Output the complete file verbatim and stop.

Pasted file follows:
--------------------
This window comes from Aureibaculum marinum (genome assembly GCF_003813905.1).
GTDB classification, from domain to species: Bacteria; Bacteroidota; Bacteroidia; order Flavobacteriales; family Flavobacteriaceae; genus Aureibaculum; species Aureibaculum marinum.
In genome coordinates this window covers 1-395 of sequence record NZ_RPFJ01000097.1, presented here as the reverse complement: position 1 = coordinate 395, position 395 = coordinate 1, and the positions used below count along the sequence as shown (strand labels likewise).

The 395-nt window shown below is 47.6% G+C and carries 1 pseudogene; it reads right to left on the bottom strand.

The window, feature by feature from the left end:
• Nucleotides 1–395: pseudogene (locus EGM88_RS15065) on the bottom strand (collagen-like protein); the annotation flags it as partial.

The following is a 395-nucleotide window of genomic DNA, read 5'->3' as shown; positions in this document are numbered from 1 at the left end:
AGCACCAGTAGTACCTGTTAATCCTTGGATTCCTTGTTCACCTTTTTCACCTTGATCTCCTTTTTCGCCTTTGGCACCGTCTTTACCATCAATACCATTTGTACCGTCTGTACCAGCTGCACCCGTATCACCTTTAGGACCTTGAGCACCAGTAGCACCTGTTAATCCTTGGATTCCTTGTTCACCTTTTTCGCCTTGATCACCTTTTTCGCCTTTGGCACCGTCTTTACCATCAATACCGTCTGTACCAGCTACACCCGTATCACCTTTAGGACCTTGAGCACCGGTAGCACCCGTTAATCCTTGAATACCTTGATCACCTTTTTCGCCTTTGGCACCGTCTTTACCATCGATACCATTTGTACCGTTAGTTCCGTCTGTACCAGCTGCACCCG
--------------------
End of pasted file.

This window comes from Aureibaculum marinum (genome assembly GCF_003813905.1).
GTDB classification, from domain to species: Bacteria; Bacteroidota; Bacteroidia; order Flavobacteriales; family Flavobacteriaceae; genus Aureibaculum; species Aureibaculum marinum.
In genome coordinates this window covers 1-395 of sequence record NZ_RPFJ01000097.1, presented here as the reverse complement: position 1 = coordinate 395, position 395 = coordinate 1, and the positions used below count along the sequence as shown (strand labels likewise).

The 395-nt window shown below is 47.6% G+C and carries 1 pseudogene; it reads right to left on the bottom strand.

The window, feature by feature from the left end:
• Nucleotides 1–395: pseudogene (locus EGM88_RS15065) on the bottom strand (collagen-like protein); the annotation flags it as partial.

The following is a 395-nucleotide window of genomic DNA, read 5'->3' as shown; positions in this document are numbered from 1 at the left end:
AGCACCAGTAGTACCTGTTAATCCTTGGATTCCTTGTTCACCTTTTTCACCTTGATCTCCTTTTTCGCCTTTGGCACCGTCTTTACCATCAATACCATTTGTACCGTCTGTACCAGCTGCACCCGTATCACCTTTAGGACCTTGAGCACCAGTAGCACCTGTTAATCCTTGGATTCCTTGTTCACCTTTTTCGCCTTGATCACCTTTTTCGCCTTTGGCACCGTCTTTACCATCAATACCGTCTGTACCAGCTACACCCGTATCACCTTTAGGACCTTGAGCACCGGTAGCACCCGTTAATCCTTGAATACCTTGATCACCTTTTTCGCCTTTGGCACCGTCTTTACCATCGATACCATTTGTACCGTTAGTTCCGTCTGTACCAGCTGCACCCG